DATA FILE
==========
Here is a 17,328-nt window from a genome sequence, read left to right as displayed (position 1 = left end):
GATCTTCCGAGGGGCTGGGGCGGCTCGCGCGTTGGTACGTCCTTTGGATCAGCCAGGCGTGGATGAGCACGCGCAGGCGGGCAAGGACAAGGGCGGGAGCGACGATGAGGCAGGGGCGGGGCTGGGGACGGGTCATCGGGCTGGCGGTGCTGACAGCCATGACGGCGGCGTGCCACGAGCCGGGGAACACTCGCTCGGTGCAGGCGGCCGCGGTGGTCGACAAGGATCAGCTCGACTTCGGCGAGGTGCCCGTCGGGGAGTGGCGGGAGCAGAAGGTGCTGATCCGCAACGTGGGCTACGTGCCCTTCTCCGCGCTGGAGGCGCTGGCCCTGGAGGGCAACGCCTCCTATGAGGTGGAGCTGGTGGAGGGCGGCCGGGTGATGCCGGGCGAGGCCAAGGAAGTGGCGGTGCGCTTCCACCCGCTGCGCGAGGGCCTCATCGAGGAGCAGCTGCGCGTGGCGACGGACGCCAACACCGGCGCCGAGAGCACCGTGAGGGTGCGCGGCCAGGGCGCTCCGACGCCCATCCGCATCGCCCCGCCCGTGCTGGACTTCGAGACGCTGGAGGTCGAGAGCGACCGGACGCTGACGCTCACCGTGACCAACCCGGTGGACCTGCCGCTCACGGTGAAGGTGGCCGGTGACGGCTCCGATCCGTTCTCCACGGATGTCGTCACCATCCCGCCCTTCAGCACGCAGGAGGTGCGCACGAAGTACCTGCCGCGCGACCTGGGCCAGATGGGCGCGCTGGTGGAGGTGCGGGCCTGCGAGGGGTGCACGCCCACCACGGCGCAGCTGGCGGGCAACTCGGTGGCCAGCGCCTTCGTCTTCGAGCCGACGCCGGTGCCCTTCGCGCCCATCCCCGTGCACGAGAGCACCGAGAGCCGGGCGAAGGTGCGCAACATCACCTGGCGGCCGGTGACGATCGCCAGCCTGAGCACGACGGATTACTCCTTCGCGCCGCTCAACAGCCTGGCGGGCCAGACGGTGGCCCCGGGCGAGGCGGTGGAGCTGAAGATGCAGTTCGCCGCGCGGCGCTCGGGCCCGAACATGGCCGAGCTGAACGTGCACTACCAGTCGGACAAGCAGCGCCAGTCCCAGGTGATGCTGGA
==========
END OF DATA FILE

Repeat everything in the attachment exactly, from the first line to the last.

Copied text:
Here is a 17,328-nt window from a genome sequence, read left to right as displayed (position 1 = left end):
GATCTTCCGAGGGGCTGGGGCGGCTCGCGCGTTGGTACGTCCTTTGGATCAGCCAGGCGTGGATGAGCACGCGCAGGCGGGCAAGGACAAGGGCGGGAGCGACGATGAGGCAGGGGCGGGGCTGGGGACGGGTCATCGGGCTGGCGGTGCTGACAGCCATGACGGCGGCGTGCCACGAGCCGGGGAACACTCGCTCGGTGCAGGCGGCCGCGGTGGTCGACAAGGATCAGCTCGACTTCGGCGAGGTGCCCGTCGGGGAGTGGCGGGAGCAGAAGGTGCTGATCCGCAACGTGGGCTACGTGCCCTTCTCCGCGCTGGAGGCGCTGGCCCTGGAGGGCAACGCCTCCTATGAGGTGGAGCTGGTGGAGGGCGGCCGGGTGATGCCGGGCGAGGCCAAGGAAGTGGCGGTGCGCTTCCACCCGCTGCGCGAGGGCCTCATCGAGGAGCAGCTGCGCGTGGCGACGGACGCCAACACCGGCGCCGAGAGCACCGTGAGGGTGCGCGGCCAGGGCGCTCCGACGCCCATCCGCATCGCCCCGCCCGTGCTGGACTTCGAGACGCTGGAGGTCGAGAGCGACCGGACGCTGACGCTCACCGTGACCAACCCGGTGGACCTGCCGCTCACGGTGAAGGTGGCCGGTGACGGCTCCGATCCGTTCTCCACGGATGTCGTCACCATCCCGCCCTTCAGCACGCAGGAGGTGCGCACGAAGTACCTGCCGCGCGACCTGGGCCAGATGGGCGCGCTGGTGGAGGTGCGGGCCTGCGAGGGGTGCACGCCCACCACGGCGCAGCTGGCGGGCAACTCGGTGGCCAGCGCCTTCGTCTTCGAGCCGACGCCGGTGCCCTTCGCGCCCATCCCCGTGCACGAGAGCACCGAGAGCCGGGCGAAGGTGCGCAACATCACCTGGCGGCCGGTGACGATCGCCAGCCTGAGCACGACGGATTACTCCTTCGCGCCGCTCAACAGCCTGGCGGGCCAGACGGTGGCCCCGGGCGAGGCGGTGGAGCTGAAGATGCAGTTCGCCGCGCGGCGCTCGGGCCCGAACATGGCCGAGCTGAACGTGCACTACCAGTCGGACAAGCAGCGCCAGTCCCAGGTGATGCTGGA